What's next for you?

I'm developing an idea I came up with and using the time to work on two separate projects — one a film, the other a potential TV series. I like the pacing of television work but it is not for the faint of heart. It's a lot of work. I'm excited for the next chapter although I would be less than truthful if I said I won't miss playing this character. He's an extraordinarily rewarding role to play.



Based on Michael Connelly's bestselling novels, "Bosch" doesn't get much press, doesn't need much either. At launch in 2015, fans learned what they would get anyway and haven't been disappointed since. They won't be now. Harry and "J. Edgar" find themselves in a race to find a missing supply of medical cesium that could end up in a dirty bomb, but as "Bosch" fans know, such crises tend to hyper-focus deeper existential ones for the leads. Harry's cold-case pursuit of the killer of a young woman echoes deeply and painfully into his own life. For once he tastes cold fear. Jerry's investigation of a Haitian businessman with ties to the murder of his uncle distantly reflects actor Jamie Hector's own life. .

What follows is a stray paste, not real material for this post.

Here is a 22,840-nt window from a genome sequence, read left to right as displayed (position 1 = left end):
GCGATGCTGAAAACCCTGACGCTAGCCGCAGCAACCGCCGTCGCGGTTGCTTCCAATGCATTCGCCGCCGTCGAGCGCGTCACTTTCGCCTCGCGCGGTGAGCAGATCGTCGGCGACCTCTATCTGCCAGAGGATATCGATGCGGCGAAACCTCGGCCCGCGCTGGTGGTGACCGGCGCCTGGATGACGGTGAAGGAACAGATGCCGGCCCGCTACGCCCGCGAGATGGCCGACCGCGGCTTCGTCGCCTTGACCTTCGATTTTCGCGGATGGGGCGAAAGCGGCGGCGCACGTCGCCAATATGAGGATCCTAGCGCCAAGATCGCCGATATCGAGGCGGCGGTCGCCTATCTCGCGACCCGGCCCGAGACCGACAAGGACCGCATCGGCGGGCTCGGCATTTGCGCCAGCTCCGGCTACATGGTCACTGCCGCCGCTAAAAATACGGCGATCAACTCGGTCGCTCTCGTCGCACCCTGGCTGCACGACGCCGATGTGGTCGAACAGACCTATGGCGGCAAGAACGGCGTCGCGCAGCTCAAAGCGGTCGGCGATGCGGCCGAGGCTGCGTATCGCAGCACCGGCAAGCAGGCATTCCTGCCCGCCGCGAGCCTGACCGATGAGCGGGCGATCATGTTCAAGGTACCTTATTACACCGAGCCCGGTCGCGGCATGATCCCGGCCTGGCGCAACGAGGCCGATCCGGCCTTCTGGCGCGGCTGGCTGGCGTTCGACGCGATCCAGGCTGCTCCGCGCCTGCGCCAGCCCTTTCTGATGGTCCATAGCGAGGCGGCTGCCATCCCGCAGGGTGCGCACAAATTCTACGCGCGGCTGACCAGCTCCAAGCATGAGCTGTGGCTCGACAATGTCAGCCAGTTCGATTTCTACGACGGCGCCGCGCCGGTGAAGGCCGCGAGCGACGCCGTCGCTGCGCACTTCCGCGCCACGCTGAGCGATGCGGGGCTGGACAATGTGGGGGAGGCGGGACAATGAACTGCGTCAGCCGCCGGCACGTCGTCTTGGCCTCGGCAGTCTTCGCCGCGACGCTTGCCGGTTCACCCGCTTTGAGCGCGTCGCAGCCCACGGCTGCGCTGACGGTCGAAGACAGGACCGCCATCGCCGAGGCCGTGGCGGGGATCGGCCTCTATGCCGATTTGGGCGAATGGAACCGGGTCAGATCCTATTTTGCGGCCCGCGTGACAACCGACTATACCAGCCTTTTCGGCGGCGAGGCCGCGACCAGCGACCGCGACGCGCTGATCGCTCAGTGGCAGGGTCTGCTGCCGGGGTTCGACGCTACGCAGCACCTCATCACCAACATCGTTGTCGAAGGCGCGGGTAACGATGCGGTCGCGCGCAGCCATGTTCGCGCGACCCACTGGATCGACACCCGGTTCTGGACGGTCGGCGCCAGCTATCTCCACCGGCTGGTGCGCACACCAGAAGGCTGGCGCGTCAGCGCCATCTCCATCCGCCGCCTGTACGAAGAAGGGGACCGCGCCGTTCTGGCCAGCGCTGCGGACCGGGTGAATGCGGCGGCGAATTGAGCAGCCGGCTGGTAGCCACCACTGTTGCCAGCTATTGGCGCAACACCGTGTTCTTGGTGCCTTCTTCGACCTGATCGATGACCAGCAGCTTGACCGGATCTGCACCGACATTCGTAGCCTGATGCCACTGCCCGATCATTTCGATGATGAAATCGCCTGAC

As always, the hard work of policing — sometimes the daily grind of it too — is just a surcease from their sorrow. These two know to their core that no matter the case, no matter its resolution, more cases remain. It's a whack-a-mole world out there, and business is good.

But arriving in the midst of a pandemic, "Bosch" offers a ray of hope because it's the pursuit that matters here — that call to duty and especially the fundamental decency of those who are called. In the real world, their analogues are "essential workers" — the nurses, cops, doctors and everyone else on the lines. They'd fit right into the fictional world of "Bosch." They already do.

BOTTOM LINE Still one of TV's top addictions, with a touch of hope. — VERNE GAY